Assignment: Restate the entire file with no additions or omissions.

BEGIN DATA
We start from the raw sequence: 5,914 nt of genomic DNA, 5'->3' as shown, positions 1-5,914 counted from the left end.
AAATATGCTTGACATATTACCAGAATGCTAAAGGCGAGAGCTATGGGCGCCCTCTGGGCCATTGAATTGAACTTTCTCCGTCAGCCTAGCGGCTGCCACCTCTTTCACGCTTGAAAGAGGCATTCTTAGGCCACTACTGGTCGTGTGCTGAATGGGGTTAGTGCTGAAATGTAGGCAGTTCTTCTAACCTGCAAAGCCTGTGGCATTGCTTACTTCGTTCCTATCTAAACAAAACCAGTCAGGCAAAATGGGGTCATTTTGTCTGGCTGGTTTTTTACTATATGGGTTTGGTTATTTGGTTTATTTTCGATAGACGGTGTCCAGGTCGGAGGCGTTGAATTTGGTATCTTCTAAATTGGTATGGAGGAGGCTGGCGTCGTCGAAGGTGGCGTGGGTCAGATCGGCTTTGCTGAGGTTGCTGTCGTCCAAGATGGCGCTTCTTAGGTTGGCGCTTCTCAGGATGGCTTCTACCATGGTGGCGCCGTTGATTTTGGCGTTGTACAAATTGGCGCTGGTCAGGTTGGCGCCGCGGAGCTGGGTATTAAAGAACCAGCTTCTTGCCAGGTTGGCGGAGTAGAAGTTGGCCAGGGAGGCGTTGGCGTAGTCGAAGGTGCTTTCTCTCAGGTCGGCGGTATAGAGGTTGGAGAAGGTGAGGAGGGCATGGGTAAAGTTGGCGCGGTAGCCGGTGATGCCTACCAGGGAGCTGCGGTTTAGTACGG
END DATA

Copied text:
We start from the raw sequence: 5,914 nt of genomic DNA, 5'->3' as shown, positions 1-5,914 counted from the left end.
AAATATGCTTGACATATTACCAGAATGCTAAAGGCGAGAGCTATGGGCGCCCTCTGGGCCATTGAATTGAACTTTCTCCGTCAGCCTAGCGGCTGCCACCTCTTTCACGCTTGAAAGAGGCATTCTTAGGCCACTACTGGTCGTGTGCTGAATGGGGTTAGTGCTGAAATGTAGGCAGTTCTTCTAACCTGCAAAGCCTGTGGCATTGCTTACTTCGTTCCTATCTAAACAAAACCAGTCAGGCAAAATGGGGTCATTTTGTCTGGCTGGTTTTTTACTATATGGGTTTGGTTATTTGGTTTATTTTCGATAGACGGTGTCCAGGTCGGAGGCGTTGAATTTGGTATCTTCTAAATTGGTATGGAGGAGGCTGGCGTCGTCGAAGGTGGCGTGGGTCAGATCGGCTTTGCTGAGGTTGCTGTCGTCCAAGATGGCGCTTCTTAGGTTGGCGCTTCTCAGGATGGCTTCTACCATGGTGGCGCCGTTGATTTTGGCGTTGTACAAATTGGCGCTGGTCAGGTTGGCGCCGCGGAGCTGGGTATTAAAGAACCAGCTTCTTGCCAGGTTGGCGGAGTAGAAGTTGGCCAGGGAGGCGTTGGCGTAGTCGAAGGTGCTTTCTCTCAGGTCGGCGGTATAGAGGTTGGAGAAGGTGAGGAGGGCATGGGTAAAGTTGGCGCGGTAGCCGGTGATGCCTACCAGGGAGCTGCGGTTTAGTACGG